It seems to me that at the enterprise level, channel conflict is one of the biggest impediments to fully realizing the business value of a web-based line of business. This problem is most apparent when the success of the offline business is viewed as being compromised by the online business (and vice versa). Generally speaking, it is a problem of managerial accounting and organizational structure – afterall, it is in the firm’s best interest to meet the needs of customers, not to bolster an unproductive asset (whether it be website or storefront).

Over the next few posts, I will present some thumbnail case studies of firms where the dynamics of cross-channel conflict are well illustrated. But first, here’s an example of a company that has limited its trouble with cross-channel conflict

Design Within Reach
Channels: web, catalog, store

I think that the main reason DWR has been so successful in avoidingchannel conflict is because the company was founded as a purely catalog/web business – the design studios are a recent development. As a result, DWR owns the whole distribution system and more importantly, thinks of each of their sales channels (web, catalog, and store) as a fully integrated system. It’s like one big store with three doors: the catalog, the website, and the design studios.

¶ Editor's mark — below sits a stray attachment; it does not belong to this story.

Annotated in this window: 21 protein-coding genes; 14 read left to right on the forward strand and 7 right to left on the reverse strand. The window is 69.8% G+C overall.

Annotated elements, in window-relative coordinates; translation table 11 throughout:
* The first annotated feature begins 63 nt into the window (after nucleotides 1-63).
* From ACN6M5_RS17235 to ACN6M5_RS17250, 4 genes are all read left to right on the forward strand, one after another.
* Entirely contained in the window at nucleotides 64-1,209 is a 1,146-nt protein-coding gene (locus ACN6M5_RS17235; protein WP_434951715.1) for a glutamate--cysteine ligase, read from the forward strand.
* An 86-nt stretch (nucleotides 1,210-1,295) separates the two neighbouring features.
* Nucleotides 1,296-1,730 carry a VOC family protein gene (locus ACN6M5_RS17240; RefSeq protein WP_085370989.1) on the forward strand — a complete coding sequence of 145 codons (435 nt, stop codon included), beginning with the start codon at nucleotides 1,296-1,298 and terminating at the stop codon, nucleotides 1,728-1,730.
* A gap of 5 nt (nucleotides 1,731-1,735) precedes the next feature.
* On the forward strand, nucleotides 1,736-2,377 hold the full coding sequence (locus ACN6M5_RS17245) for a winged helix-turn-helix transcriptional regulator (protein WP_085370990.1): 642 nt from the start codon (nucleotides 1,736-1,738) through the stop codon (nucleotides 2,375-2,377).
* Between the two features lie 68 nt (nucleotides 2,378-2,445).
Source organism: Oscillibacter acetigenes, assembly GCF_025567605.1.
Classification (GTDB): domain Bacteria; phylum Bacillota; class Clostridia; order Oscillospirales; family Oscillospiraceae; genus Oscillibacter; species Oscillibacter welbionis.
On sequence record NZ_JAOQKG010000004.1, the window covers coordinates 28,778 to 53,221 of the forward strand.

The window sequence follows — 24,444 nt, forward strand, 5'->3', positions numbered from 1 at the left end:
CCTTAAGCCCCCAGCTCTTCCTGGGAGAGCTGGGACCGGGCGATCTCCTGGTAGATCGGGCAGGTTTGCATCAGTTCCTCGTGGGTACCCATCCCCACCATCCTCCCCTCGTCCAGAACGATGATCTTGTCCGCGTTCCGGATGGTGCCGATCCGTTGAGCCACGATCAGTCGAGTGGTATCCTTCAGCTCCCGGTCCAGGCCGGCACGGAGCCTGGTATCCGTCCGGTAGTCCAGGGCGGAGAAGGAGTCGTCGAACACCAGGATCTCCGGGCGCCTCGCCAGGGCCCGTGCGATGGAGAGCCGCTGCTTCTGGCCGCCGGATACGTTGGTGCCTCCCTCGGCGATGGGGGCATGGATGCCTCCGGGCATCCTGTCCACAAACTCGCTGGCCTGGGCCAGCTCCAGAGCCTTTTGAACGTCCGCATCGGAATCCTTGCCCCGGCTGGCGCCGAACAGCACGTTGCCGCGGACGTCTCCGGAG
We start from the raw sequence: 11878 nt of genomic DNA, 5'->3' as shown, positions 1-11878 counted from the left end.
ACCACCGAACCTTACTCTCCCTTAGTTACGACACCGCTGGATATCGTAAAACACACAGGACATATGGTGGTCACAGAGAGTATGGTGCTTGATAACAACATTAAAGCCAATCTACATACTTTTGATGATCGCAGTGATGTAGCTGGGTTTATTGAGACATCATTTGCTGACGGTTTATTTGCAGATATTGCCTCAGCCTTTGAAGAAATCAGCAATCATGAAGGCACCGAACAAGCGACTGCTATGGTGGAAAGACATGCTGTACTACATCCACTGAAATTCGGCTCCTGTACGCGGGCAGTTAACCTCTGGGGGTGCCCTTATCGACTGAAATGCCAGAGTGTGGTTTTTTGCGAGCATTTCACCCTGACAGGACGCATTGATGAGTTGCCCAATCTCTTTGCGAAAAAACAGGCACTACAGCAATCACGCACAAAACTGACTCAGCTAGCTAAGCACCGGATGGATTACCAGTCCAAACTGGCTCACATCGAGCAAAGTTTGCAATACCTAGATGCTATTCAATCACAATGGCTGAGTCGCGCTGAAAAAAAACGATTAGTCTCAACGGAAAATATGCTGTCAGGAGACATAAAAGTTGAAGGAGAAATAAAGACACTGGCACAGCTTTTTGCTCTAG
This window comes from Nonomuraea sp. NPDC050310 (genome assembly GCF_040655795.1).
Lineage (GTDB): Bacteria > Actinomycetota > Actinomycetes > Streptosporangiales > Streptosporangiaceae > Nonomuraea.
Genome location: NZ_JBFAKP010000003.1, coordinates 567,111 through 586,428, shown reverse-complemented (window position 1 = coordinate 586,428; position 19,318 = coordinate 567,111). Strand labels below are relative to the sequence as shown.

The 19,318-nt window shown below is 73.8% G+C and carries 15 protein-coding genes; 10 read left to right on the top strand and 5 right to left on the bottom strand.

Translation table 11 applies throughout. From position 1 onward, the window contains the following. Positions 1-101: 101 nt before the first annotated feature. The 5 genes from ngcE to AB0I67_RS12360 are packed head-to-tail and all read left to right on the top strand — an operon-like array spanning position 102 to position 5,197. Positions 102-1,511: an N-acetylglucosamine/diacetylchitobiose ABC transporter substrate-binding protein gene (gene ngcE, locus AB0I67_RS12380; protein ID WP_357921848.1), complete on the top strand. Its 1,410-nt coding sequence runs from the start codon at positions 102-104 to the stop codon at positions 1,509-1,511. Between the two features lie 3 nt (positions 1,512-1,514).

Value of website – DWR values the website because it is their cheapest means of order fulfillment. The catalog and stores funnel orders to the website to the greatest extent possible. In fact, you can’t really buy anything in the store – rather, you place an order with a sales associate. Likewise, the catalog pushes people to order on the web because it is cheaper than having a customer call in an order or place one by mail. Despite the growth of their network of design studios, which doubled in the last year, the size and cost of their call center has remained constant because they continue to improve their ability to funnel orders to their web site.